Fasting is my second favorite F-word. Mention the word fasting and most Americans look at you like you dropped an F-bomb. However, fasting can be a useful tool to resolve type 2 diabetes by increasing insulin sensitivity and for weight loss. During this podcast, I discuss the science behind how fasting works and introduce different fasting regiments.
Achieving your health goals requires evaluating fixed beliefs. Often, these fixed beliefs are supported by our primitive brain that seeks to minimize pain, maximize pleasure and take the path or least resistance. When I embarked on my wellness journey, I changed my diet and eliminated processed foods. Recently, however, I realized that I was consistently overeating “on plan” foods. While I still didn’t eat M&Ms or Diet Coke, I would overeat eggs, veggies and nuts. Although I did reach my health goal, I recognized that I was still allowing my primitive brain to take the path of least resistance by continuing to buffer my emotions with food. During this podcast, I discuss the technique of filtering thoughts as a tool to gain control over your primitive brain.
When it comes to resolving type 2 diabetes, nutritional ketosis is a powerful tool. Nutritional ketosis occurs when your body breaks down fat for energy rather than carbohydrates. Also called the ketogenic diet, nutritional ketosis is achieved when blood sugars are low, no insulin is released into your system, and your body starts producing ketones. Research now supports the use of nutritional ketosis to rapidly normalized blood sugar levels in type 2 diabetics. During this episode, Dr. Vaughn discusses the benefits and challenges of nutritional ketosis.
Achieving new results requires we adjust our mindset and challenge fixed beliefs. Most people think a new mindset comes only after we’ve accomplished our goals. In this podcast, I challenge this notion and propose that we must first establish new thoughts before we can achieve a new outcome. For myself, I often use the analogy of a river with the old me standing on one riverbank and the better version on the other riverbank. Using this analogy, I recognize the challenges that come with navigating rough, cold and unknown waters to achieve my fullest potential.
When it comes to getting new results, you first need to understand and critically evaluate your thoughts. Thoughts drive feelings, actions and inevitably your results. Both cognitive behavioral therapies and coaching utilize some version of the thought model to produce sustained change. During this podcast, Dr. Vaughn introduces and discusses the thought model. She provides several examples of how unproductive thoughts produce undesirable results, and how processing these thoughts is essential to achieving a different and better outcome.
Big food manufacturers engineer processed foods to exploit our biology, increase cravings and sell more product. From the sugar bliss point to added fats, these companies have spent billions researching how to make food appealing and addictive. The consequence is a population that continues to consume these foods even though they make us sick. During this podcast episode, I discuss how high amounts of salt in processed foods contribute to food appeal and the adverse effects on health.
Whether becoming a new parent or learning to control your diabetes, major life change can be uncomfortable. Often, we start our change journeys naive of the hard work, failures and challenges we must endure. Change tests our resolve and beats us down. However, nothing worth having comes easily. The process of change takes time and can be scary as you learn and practice new skill sets. During this podcast, Dr. Vaughn discusses the process of change through using the analogies of parenting and crossing a river. She provides insights into the difficulties of change and how it can be scary.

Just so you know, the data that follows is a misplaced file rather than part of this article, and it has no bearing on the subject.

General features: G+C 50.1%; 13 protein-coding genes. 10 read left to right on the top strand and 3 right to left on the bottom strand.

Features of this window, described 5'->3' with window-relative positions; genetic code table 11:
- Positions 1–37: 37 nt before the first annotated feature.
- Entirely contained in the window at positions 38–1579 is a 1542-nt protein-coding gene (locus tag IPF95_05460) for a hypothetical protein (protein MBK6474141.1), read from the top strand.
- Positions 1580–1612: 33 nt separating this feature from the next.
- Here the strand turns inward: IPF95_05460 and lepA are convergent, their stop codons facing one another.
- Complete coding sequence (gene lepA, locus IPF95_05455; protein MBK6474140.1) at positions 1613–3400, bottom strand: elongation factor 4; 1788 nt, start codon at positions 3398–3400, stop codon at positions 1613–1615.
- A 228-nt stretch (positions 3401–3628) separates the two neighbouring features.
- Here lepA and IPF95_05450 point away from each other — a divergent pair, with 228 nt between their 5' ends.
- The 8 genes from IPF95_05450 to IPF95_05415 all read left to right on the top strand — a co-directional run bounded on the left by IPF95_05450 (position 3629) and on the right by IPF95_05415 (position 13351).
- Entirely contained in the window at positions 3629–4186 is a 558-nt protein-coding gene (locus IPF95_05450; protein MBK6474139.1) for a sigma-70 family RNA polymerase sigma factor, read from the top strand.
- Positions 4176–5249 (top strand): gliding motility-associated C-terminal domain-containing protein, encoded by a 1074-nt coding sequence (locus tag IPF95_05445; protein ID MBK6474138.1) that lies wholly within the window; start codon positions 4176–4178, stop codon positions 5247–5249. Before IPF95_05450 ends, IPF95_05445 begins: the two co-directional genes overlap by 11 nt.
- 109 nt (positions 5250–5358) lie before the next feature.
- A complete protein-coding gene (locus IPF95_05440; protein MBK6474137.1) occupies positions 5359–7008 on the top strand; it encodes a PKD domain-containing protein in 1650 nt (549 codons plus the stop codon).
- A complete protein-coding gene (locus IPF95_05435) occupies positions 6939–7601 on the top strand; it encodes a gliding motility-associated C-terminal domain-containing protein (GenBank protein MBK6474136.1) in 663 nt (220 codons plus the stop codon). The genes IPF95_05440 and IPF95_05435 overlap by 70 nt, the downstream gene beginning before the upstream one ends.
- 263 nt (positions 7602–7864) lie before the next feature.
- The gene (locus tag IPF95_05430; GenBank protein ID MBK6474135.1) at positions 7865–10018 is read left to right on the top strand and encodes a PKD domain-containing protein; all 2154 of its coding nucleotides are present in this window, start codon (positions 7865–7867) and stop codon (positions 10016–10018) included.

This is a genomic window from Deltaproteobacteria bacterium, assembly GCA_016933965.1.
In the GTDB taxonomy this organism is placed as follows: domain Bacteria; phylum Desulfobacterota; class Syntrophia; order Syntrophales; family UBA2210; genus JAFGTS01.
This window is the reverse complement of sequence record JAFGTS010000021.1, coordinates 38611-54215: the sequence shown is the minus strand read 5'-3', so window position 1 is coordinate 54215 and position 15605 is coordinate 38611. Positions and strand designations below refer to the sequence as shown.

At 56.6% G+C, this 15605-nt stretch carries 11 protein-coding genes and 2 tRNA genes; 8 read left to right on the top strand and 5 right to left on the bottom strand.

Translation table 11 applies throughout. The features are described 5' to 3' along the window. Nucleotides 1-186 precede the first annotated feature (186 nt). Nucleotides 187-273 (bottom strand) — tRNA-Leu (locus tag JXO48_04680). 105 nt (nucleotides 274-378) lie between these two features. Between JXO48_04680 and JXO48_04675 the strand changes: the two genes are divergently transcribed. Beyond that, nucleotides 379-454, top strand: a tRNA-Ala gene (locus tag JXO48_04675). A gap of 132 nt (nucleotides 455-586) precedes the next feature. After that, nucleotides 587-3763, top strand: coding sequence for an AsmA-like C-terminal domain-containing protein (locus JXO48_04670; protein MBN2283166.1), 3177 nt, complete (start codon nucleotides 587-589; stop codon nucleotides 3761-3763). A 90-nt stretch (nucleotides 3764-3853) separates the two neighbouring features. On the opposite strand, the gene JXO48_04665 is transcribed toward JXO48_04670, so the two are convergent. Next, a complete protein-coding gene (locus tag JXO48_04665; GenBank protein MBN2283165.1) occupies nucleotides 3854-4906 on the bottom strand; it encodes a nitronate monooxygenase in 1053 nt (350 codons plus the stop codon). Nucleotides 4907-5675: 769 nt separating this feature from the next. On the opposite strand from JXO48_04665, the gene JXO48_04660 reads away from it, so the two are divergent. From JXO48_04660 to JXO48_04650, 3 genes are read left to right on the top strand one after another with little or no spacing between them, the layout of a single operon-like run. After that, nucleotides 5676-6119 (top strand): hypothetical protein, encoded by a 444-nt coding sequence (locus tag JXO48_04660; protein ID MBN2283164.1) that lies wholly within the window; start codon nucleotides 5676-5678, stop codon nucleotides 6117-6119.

The low-fat, no-fat movement systematically removed the fat from foods with the goal of improving the health of Americans. Now, decades later, obesity rates and incidence of type 2 diabetes have climbed to epidemic levels and the failure of this public health experiment is apparent. While fat doesn’t have a specific taste, research has shown that foods with fat provide a fuller, more satisfying feel that stimulates the reward centers of the brain. When fat is removed from foods, we replaced those fats with sugars and carbohydrates. In addition, less fat means less satiety and an urge to consume more food, more often. This combination of factors has contributed to the rising obesity rates and increase in incidence of type 2 diabetes. During this podcast, Dr. Vaughn presents an overview of fats and their impact on your health.
Getting new results requires embracing permanent change. This process can be uncomfortable, but it also can be very empowering. Learning to be a naturally healthy version of yourself takes considerable work, practice and introspection. During this podcast, Dr. Vaughn discusses her “ah ha” moment when she discovered she was truly changed and no longer needed external validation.
Food cravings are the desire to eat a specific food even though you aren’t hungry. Typically, people crave foods high in sugars or highly processed carbohydrates like cake, bread, chips and candy. These foods are nutrient dense, which facilitates an exaggerated release of feel-good neurotransmitters like dopamine. The release of these feel-good neurotransmitters is why we crave and often overindulge in foods that don’t serve our body. During this podcast, Dr. Vaughn discusses how to recognize food cravings versus “real hunger” and provides strategies for effectively managing these cravings.